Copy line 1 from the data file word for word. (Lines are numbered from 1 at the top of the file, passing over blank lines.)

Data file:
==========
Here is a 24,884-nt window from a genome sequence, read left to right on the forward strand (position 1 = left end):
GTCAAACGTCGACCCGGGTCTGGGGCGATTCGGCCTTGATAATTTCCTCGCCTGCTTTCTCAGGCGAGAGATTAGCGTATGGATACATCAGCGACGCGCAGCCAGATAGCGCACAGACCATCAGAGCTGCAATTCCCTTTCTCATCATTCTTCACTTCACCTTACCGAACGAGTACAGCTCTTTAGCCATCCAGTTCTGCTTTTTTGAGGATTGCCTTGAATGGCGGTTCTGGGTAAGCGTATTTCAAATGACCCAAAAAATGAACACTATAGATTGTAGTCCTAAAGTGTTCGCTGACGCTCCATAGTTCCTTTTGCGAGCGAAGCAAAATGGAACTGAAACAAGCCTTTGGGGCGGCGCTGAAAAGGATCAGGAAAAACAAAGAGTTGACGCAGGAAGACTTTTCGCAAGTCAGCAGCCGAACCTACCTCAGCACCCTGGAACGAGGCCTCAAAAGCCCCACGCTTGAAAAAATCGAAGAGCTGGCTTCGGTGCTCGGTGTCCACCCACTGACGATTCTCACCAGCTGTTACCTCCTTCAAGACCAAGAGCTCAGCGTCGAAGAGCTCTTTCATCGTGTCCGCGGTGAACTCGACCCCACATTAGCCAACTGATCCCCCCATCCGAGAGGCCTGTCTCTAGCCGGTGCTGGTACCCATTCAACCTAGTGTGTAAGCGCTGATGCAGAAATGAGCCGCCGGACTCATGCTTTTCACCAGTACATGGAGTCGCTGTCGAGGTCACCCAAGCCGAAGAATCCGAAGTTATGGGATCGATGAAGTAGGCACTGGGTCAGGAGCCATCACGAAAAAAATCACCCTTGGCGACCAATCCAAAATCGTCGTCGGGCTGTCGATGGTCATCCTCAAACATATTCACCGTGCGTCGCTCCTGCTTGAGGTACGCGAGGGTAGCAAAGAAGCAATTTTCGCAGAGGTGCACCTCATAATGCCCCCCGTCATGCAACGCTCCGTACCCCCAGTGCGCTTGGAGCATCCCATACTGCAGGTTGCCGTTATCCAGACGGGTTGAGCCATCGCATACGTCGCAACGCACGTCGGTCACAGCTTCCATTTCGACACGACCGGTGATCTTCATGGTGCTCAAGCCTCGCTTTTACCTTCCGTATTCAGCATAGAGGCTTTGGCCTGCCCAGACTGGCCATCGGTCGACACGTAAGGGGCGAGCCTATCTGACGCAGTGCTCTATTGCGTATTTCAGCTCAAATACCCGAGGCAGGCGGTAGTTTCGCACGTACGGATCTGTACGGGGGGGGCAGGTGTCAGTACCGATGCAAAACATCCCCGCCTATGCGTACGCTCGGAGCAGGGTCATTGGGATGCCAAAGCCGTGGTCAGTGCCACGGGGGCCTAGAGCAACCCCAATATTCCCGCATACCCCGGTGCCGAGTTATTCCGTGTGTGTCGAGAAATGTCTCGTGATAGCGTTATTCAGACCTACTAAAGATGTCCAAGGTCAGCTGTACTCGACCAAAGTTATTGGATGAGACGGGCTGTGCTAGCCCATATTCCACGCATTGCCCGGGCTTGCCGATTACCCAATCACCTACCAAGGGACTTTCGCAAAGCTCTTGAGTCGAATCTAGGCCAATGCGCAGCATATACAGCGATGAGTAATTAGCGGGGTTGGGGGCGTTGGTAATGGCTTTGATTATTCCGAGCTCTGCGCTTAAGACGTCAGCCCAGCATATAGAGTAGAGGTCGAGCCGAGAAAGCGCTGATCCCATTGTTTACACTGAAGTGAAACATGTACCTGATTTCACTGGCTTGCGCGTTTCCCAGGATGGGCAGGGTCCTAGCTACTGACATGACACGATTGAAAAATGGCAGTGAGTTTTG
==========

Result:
Here is a 24,884-nt window from a genome sequence, read left to right on the forward strand (position 1 = left end):